Several recent blog posts have detailed Maine's expungement laws, which deal with criminal records, and who can see them. Generally speaking, it's impossible to expunge, or seal, your criminal record unless you petition for executive clemency, and the governor officially pardons you for your crimes. This process, already a huge uphill battle that is little more than a longshot – governor pardons are incredibly rare – is not even an option if the conviction that you want sealed is for operating under the influence (OUI). In Maine, an OUI is one of the few crimes that are not eligible for executive clemency, so getting a governor's pardon for your drunk driving charge is impossible.
Things change, however, if you were underage when you were convicted. Under Maine law, you're considered underage, a juvenile, if you're younger than 18 years old. While it isn't saying much, sealing criminal convictions that happened while you were a juvenile is easier than sealing adult convictions. This difference is not an accident – even the law recognizes that we all do stupid things when we're kids, and should have the opportunity to move on from any bad decisions we make when we don't know any better.
Under Maine law, if you were convicted of a juvenile crime, you can petition the court to seal the record of that crime if the following three conditions are met:
- 1. At least three years have passed since you've finished your sentence for the crime,
- 2. Since being sentenced for the crime, you have not been convicted of another one, and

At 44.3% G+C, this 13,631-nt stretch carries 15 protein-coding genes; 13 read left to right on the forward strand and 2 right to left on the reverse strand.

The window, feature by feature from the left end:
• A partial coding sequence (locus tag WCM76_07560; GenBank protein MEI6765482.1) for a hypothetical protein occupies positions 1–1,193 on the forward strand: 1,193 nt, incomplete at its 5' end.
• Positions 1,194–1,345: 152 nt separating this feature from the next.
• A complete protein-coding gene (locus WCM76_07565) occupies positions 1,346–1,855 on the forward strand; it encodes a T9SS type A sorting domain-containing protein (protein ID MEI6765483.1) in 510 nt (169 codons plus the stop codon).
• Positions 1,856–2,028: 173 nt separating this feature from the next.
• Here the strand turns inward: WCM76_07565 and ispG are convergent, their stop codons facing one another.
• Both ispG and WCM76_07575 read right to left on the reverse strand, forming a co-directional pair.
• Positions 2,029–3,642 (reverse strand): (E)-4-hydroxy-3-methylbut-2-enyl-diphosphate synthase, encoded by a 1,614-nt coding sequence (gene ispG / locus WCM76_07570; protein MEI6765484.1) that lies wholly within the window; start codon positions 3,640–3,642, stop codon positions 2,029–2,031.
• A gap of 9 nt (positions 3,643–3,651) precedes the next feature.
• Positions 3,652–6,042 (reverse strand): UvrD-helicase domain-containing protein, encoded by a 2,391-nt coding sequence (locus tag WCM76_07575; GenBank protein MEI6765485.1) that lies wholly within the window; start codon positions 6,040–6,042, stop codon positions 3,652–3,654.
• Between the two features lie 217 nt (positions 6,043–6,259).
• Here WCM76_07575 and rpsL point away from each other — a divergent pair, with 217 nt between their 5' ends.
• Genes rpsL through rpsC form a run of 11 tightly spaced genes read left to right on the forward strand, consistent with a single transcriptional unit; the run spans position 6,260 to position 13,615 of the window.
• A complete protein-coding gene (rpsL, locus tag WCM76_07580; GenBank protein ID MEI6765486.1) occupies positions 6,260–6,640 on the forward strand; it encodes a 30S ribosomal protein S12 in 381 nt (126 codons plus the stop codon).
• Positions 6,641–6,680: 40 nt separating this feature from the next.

- 3. You have not currently facing criminal charges
If you pass these three requirements, the court can grant your request to seal your records, unless the court determines that the general public's right to see your criminal record substantially outweighs your interest in privacy. One of the crucial factors in this determination will be what kind of crime you were convicted of, as a juvenile. If there is a public interest in knowing about your criminal past – such as if you were convicted of a violent or sexual crime – then you will have a more difficult time getting your record sealed.
An important thing to note about expunging your record: It does not make your criminal record vanish completely. It only seals from public eye. This is an important distinction to keep in mind. You will still be able to access your criminal record, and so will courts and criminal justice agencies at the federal and state levels. However, members of the public will not be able to access your criminal record if it's successfully expunged. This means that, if someone asks whether you've ever been convicted of a crime, such as on a job application, it is unlikely that they will be able to find evidence that you have been. It can be the biggest difference in your life.
If you're interested in expunging a record of a juvenile crime, call the law office of William T. Bly at (207) 571-8146.